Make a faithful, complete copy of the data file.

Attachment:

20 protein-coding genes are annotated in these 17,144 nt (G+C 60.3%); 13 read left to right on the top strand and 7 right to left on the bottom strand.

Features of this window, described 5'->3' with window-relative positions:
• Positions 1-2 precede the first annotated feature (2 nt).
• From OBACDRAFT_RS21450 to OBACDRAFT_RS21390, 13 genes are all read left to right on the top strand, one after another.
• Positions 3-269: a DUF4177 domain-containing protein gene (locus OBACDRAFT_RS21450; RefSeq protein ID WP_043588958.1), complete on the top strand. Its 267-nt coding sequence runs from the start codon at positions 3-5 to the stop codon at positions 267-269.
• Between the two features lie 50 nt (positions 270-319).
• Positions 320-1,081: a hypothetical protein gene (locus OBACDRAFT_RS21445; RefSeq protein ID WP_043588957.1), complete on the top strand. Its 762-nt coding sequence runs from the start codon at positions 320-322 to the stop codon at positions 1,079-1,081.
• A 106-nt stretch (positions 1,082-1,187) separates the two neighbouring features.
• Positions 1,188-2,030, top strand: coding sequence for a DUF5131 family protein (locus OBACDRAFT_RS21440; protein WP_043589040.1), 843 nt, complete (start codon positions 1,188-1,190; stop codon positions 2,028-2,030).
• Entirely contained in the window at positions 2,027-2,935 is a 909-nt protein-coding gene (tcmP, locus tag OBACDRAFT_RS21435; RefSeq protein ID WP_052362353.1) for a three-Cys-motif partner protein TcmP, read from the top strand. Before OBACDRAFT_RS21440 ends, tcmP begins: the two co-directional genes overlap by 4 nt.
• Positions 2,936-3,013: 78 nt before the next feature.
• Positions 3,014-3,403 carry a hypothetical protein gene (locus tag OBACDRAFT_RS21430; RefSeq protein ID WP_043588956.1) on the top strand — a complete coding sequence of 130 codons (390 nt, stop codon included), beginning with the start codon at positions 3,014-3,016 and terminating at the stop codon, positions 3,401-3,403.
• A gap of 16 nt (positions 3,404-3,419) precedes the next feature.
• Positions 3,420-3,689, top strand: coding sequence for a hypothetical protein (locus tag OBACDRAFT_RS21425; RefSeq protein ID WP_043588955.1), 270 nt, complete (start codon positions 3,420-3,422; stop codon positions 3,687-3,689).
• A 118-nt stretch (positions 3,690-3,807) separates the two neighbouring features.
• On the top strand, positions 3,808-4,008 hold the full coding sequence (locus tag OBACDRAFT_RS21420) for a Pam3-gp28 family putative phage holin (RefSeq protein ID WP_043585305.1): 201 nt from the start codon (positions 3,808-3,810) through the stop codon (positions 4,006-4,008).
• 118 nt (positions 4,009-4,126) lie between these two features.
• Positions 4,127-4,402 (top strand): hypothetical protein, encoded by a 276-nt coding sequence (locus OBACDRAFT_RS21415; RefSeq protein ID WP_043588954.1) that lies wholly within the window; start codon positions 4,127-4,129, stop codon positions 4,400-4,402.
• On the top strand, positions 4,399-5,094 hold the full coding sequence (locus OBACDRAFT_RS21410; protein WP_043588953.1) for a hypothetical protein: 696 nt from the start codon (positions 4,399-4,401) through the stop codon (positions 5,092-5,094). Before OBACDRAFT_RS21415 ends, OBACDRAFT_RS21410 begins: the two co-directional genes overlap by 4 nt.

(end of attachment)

20 protein-coding genes are annotated in these 17,144 nt (G+C 60.3%); 13 read left to right on the top strand and 7 right to left on the bottom strand.

Features of this window, described 5'->3' with window-relative positions:
• Positions 1-2 precede the first annotated feature (2 nt).
• From OBACDRAFT_RS21450 to OBACDRAFT_RS21390, 13 genes are all read left to right on the top strand, one after another.
• Positions 3-269: a DUF4177 domain-containing protein gene (locus OBACDRAFT_RS21450; RefSeq protein ID WP_043588958.1), complete on the top strand. Its 267-nt coding sequence runs from the start codon at positions 3-5 to the stop codon at positions 267-269.
• Between the two features lie 50 nt (positions 270-319).
• Positions 320-1,081: a hypothetical protein gene (locus OBACDRAFT_RS21445; RefSeq protein ID WP_043588957.1), complete on the top strand. Its 762-nt coding sequence runs from the start codon at positions 320-322 to the stop codon at positions 1,079-1,081.
• A 106-nt stretch (positions 1,082-1,187) separates the two neighbouring features.
• Positions 1,188-2,030, top strand: coding sequence for a DUF5131 family protein (locus OBACDRAFT_RS21440; protein WP_043589040.1), 843 nt, complete (start codon positions 1,188-1,190; stop codon positions 2,028-2,030).
• Entirely contained in the window at positions 2,027-2,935 is a 909-nt protein-coding gene (tcmP, locus tag OBACDRAFT_RS21435; RefSeq protein ID WP_052362353.1) for a three-Cys-motif partner protein TcmP, read from the top strand. Before OBACDRAFT_RS21440 ends, tcmP begins: the two co-directional genes overlap by 4 nt.
• Positions 2,936-3,013: 78 nt before the next feature.
• Positions 3,014-3,403 carry a hypothetical protein gene (locus tag OBACDRAFT_RS21430; RefSeq protein ID WP_043588956.1) on the top strand — a complete coding sequence of 130 codons (390 nt, stop codon included), beginning with the start codon at positions 3,014-3,016 and terminating at the stop codon, positions 3,401-3,403.
• A gap of 16 nt (positions 3,404-3,419) precedes the next feature.
• Positions 3,420-3,689, top strand: coding sequence for a hypothetical protein (locus tag OBACDRAFT_RS21425; RefSeq protein ID WP_043588955.1), 270 nt, complete (start codon positions 3,420-3,422; stop codon positions 3,687-3,689).
• A 118-nt stretch (positions 3,690-3,807) separates the two neighbouring features.
• On the top strand, positions 3,808-4,008 hold the full coding sequence (locus tag OBACDRAFT_RS21420) for a Pam3-gp28 family putative phage holin (RefSeq protein ID WP_043585305.1): 201 nt from the start codon (positions 3,808-3,810) through the stop codon (positions 4,006-4,008).
• 118 nt (positions 4,009-4,126) lie between these two features.
• Positions 4,127-4,402 (top strand): hypothetical protein, encoded by a 276-nt coding sequence (locus OBACDRAFT_RS21415; RefSeq protein ID WP_043588954.1) that lies wholly within the window; start codon positions 4,127-4,129, stop codon positions 4,400-4,402.
• On the top strand, positions 4,399-5,094 hold the full coding sequence (locus OBACDRAFT_RS21410; protein WP_043588953.1) for a hypothetical protein: 696 nt from the start codon (positions 4,399-4,401) through the stop codon (positions 5,092-5,094). Before OBACDRAFT_RS21415 ends, OBACDRAFT_RS21410 begins: the two co-directional genes overlap by 4 nt.